"When it first happened, there was a shock period. It didn't fully sink in at first. When I went for my first chemo I remember looking at myself in the mirror and thinking 'this is the real deal now, we've got to go through this'," he said.
"My dad always said you can't go around it, you've got to go through it. I remember thinking that to myself. It took its toll as I have such a good family, which is probably the reason I got through it as well as I did."
The knock-on effect of how his diagnosis and treatment affected those around him gave a different perspective on his situation - particularly with the sacrifices his mother made.
He added: "It was a horrible thing to see, but it was how it was. Everything was consumed by me at that time and my mum was not thinking about anything else.
"My mum was my rock and she quit work for the year. She lost so much weight and she was prioritising me.
"I didn't have it the easiest. I don't understand it because I'm not a parent myself, but for my mum and dad to go through that, I always think that must have been so hard."
'I left work and it spiralled'
After being given the all-clear, Walker needed a new passion to immerse himself in with his football career coming to a premature end.
A period working in a warehouse and then later with his brother as an assistant site manager followed, before Walker pivoted to one of his other loves - fashion.
"I thought, with the way Instagram and social media was going, I'm just going to post on my Instagram my take on fashion and be consistent and post and post, because I'd seen people were doing it and it was their job," he added.
"I was out every weekend after work taking multiple outfits in my car shooting around Manchester, getting loads of different shots so I would have enough for the week.
"I had less than 1,000 followers at the time, but I was just consistent with it and then five or six months went by and I'd grown and grown."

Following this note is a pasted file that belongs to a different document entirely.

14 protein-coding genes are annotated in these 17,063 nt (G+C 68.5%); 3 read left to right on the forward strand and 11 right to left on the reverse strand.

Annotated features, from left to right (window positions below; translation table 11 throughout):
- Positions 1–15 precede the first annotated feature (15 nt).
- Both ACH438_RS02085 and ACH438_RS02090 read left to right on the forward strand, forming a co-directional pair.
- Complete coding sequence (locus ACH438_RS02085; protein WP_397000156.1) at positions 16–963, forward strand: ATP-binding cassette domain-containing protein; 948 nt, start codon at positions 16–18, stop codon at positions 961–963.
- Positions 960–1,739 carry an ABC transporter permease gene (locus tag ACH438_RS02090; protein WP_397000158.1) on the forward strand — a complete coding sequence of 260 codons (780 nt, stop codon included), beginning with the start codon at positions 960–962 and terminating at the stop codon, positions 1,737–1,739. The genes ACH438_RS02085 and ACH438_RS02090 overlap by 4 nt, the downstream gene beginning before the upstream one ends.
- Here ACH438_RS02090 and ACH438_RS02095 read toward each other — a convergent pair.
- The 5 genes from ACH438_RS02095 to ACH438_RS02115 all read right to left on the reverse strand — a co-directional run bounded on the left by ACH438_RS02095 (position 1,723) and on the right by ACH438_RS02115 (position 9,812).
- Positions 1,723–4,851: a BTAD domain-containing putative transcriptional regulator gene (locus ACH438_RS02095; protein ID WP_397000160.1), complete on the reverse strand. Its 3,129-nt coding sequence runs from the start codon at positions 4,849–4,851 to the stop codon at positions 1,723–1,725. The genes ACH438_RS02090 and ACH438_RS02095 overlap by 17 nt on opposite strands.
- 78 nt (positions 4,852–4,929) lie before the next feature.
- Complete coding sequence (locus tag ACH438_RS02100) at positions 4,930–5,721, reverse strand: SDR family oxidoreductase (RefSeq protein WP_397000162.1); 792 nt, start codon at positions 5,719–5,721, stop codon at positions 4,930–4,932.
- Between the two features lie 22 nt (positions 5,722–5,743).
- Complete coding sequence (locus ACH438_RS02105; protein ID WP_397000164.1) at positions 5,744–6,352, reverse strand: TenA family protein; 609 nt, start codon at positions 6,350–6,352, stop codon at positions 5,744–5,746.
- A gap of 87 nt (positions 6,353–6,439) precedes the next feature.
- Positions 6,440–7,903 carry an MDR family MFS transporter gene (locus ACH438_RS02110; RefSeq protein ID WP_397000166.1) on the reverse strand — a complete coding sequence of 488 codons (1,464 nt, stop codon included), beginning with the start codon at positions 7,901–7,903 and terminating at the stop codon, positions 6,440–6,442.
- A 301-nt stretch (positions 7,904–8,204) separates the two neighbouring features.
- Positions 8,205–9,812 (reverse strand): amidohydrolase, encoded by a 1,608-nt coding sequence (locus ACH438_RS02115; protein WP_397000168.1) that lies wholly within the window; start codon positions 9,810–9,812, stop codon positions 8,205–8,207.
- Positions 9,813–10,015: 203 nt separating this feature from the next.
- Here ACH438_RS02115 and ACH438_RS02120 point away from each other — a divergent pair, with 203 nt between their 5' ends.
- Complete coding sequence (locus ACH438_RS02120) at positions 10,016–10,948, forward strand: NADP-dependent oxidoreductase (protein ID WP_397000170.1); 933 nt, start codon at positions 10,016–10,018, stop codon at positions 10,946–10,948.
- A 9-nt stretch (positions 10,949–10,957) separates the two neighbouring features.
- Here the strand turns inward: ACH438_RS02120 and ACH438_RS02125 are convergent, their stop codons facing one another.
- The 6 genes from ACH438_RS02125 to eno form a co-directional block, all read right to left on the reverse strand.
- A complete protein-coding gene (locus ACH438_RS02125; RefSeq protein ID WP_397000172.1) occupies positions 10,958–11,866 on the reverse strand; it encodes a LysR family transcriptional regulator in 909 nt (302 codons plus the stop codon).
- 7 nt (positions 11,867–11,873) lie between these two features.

Walker's following did indeed grow - to his current 93,000 followers on Instagram. And in the two years since he started posting, he has turned his hard work into a full-time job that has seen him work with some big brands in the fashion world.
He continued: "People were sharing my pictures on fashion pages and I gained more followers. I just stuck at it and the following kept shooting up.
"I was at around 25,000 followers within 10 months. I went to New York around two years ago and I was getting a lot of interest at the time. I was making enough money and, with my age, I didn't have a lot of commitments and I thought 'I can do this full time'.
"I said to my friend, 'Look, I don't like what I'm doing and I want to focus on this'. My best friend said the same and we both do this now. We have the same following pretty much and we get to do this together as our job.
"I left work and it just kind of spiralled and kept going from there. It's pretty crazy, but I'm very thankful for it."
'It still triggers me'
Walker is not alone in being diagnosed with a form of cancer whilst playing professionally.
Earlier this season, Bournemouth and Wales midfielder David Brooks was also diagnosed with Stage 2 Hodgkin lymphoma, while five days later, Norwich City keeper Dan Barden was diagnosed with testicular cancer.
When asked by BBC Sport whether hearing of other players' diagnoses was triggering, Walker said: "It is a little bit. I'm quite good friends with Joe Thompson and we get on well. He helped me in my time and I spoke with him.
"He relapsed after I had got the all-clear so I spoke with him when he was going through his second period. I have a lot of respect for him.
"Because I'm doing what I'm doing and it affecting my life so much, I don't really like hearing negative things about it because I don't want it be a trigger.
"Recently I found out someone I knew and went through treatment with at the same time had passed away last year.
"Little things like that are a trigger and it's a tough one. You might have a little sit in the bath and have a cry as it gets so overwhelming, but it's a part of my life everyday.
"I'll speak on my Instagram about it as well and I find because so many people are affected by it, I'll hear from someone who says 'Oh my friend is affected by this right now' or 'My mum is going through this right now', and it's just if you can help one person, that's my thing."
After his recovery and his blossoming new career, what is the one thing that Walker has learned from his experiences?
"That you are not invincible," he said. "We can all get dealt a bad hand at some point in our life and the way I see it now, I got mine out the way.
"I wouldn't wish it on anybody. If I could change things, I don't necessarily know if I would because it happened for a reason. The way I see it is, I could deal with it, I got through it. It's made me the person I am now who sees life in a very positive way."